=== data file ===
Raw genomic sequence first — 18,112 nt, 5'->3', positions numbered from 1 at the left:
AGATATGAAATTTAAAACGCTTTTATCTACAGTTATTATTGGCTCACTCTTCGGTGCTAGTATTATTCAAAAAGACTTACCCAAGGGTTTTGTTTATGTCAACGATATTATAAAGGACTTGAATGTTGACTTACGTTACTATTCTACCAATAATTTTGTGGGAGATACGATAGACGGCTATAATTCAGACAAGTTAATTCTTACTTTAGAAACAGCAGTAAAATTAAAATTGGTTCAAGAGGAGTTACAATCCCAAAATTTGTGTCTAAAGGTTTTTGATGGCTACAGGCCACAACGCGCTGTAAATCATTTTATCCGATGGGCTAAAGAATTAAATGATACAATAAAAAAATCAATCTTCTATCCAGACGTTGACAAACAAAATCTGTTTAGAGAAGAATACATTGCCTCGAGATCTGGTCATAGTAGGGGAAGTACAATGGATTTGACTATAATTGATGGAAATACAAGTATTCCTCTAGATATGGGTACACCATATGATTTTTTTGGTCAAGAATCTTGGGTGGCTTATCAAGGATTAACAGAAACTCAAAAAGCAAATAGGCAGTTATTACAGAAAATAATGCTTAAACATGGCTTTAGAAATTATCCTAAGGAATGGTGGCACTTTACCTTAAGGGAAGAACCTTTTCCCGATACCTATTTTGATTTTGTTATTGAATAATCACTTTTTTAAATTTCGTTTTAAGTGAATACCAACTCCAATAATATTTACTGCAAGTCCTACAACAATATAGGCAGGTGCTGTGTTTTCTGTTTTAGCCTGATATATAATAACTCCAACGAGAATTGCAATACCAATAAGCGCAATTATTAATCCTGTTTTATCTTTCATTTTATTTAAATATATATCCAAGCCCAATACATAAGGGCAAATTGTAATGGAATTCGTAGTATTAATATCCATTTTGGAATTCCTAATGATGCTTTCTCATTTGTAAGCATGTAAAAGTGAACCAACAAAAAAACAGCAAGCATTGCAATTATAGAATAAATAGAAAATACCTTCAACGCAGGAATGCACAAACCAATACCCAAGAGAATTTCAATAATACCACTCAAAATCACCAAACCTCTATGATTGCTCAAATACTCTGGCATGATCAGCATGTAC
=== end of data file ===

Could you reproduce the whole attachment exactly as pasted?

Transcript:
Raw genomic sequence first — 18,112 nt, 5'->3', positions numbered from 1 at the left:
AGATATGAAATTTAAAACGCTTTTATCTACAGTTATTATTGGCTCACTCTTCGGTGCTAGTATTATTCAAAAAGACTTACCCAAGGGTTTTGTTTATGTCAACGATATTATAAAGGACTTGAATGTTGACTTACGTTACTATTCTACCAATAATTTTGTGGGAGATACGATAGACGGCTATAATTCAGACAAGTTAATTCTTACTTTAGAAACAGCAGTAAAATTAAAATTGGTTCAAGAGGAGTTACAATCCCAAAATTTGTGTCTAAAGGTTTTTGATGGCTACAGGCCACAACGCGCTGTAAATCATTTTATCCGATGGGCTAAAGAATTAAATGATACAATAAAAAAATCAATCTTCTATCCAGACGTTGACAAACAAAATCTGTTTAGAGAAGAATACATTGCCTCGAGATCTGGTCATAGTAGGGGAAGTACAATGGATTTGACTATAATTGATGGAAATACAAGTATTCCTCTAGATATGGGTACACCATATGATTTTTTTGGTCAAGAATCTTGGGTGGCTTATCAAGGATTAACAGAAACTCAAAAAGCAAATAGGCAGTTATTACAGAAAATAATGCTTAAACATGGCTTTAGAAATTATCCTAAGGAATGGTGGCACTTTACCTTAAGGGAAGAACCTTTTCCCGATACCTATTTTGATTTTGTTATTGAATAATCACTTTTTTAAATTTCGTTTTAAGTGAATACCAACTCCAATAATATTTACTGCAAGTCCTACAACAATATAGGCAGGTGCTGTGTTTTCTGTTTTAGCCTGATATATAATAACTCCAACGAGAATTGCAATACCAATAAGCGCAATTATTAATCCTGTTTTATCTTTCATTTTATTTAAATATATATCCAAGCCCAATACATAAGGGCAAATTGTAATGGAATTCGTAGTATTAATATCCATTTTGGAATTCCTAATGATGCTTTCTCATTTGTAAGCATGTAAAAGTGAACCAACAAAAAAACAGCAAGCATTGCAATTATAGAATAAATAGAAAATACCTTCAACGCAGGAATGCACAAACCAATACCCAAGAGAATTTCAATAATACCACTCAAAATCACCAAACCTCTATGATTGCTCAAATACTCTGGCATGATCAGCATGTAC